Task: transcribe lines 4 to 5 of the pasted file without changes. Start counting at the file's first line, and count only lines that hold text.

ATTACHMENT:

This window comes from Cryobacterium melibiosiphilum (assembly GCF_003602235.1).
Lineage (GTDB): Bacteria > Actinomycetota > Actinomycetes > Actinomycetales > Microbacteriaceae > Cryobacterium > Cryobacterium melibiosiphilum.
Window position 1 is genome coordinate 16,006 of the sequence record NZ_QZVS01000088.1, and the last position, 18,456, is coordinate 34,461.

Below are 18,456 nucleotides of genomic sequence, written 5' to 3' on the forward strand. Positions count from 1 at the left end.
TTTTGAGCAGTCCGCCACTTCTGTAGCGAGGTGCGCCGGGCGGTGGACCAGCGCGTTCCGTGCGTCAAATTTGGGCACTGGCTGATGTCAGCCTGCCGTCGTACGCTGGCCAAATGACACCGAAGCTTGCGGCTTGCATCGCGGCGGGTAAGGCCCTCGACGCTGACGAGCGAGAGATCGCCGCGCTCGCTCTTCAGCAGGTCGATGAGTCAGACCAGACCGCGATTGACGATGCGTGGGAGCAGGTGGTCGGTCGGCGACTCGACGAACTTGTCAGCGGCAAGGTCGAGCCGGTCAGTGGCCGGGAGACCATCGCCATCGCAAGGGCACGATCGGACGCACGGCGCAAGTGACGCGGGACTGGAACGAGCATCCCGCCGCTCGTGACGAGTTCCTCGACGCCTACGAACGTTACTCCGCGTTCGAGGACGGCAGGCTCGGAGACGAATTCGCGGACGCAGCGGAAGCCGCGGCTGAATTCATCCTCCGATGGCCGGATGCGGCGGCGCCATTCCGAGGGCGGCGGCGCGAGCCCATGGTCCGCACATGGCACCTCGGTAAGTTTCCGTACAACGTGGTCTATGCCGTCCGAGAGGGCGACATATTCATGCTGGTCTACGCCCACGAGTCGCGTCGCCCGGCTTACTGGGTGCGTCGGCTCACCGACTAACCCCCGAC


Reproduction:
Below are 18,456 nucleotides of genomic sequence, written 5' to 3' on the forward strand. Positions count from 1 at the left end.
TTTTGAGCAGTCCGCCACTTCTGTAGCGAGGTGCGCCGGGCGGTGGACCAGCGCGTTCCGTGCGTCAAATTTGGGCACTGGCTGATGTCAGCCTGCCGTCGTACGCTGGCCAAATGACACCGAAGCTTGCGGCTTGCATCGCGGCGGGTAAGGCCCTCGACGCTGACGAGCGAGAGATCGCCGCGCTCGCTCTTCAGCAGGTCGATGAGTCAGACCAGACCGCGATTGACGATGCGTGGGAGCAGGTGGTCGGTCGGCGACTCGACGAACTTGTCAGCGGCAAGGTCGAGCCGGTCAGTGGCCGGGAGACCATCGCCATCGCAAGGGCACGATCGGACGCACGGCGCAAGTGACGCGGGACTGGAACGAGCATCCCGCCGCTCGTGACGAGTTCCTCGACGCCTACGAACGTTACTCCGCGTTCGAGGACGGCAGGCTCGGAGACGAATTCGCGGACGCAGCGGAAGCCGCGGCTGAATTCATCCTCCGATGGCCGGATGCGGCGGCGCCATTCCGAGGGCGGCGGCGCGAGCCCATGGTCCGCACATGGCACCTCGGTAAGTTTCCGTACAACGTGGTCTATGCCGTCCGAGAGGGCGACATATTCATGCTGGTCTACGCCCACGAGTCGCGTCGCCCGGCTTACTGGGTGCGTCGGCTCACCGACTAACCCCCGAC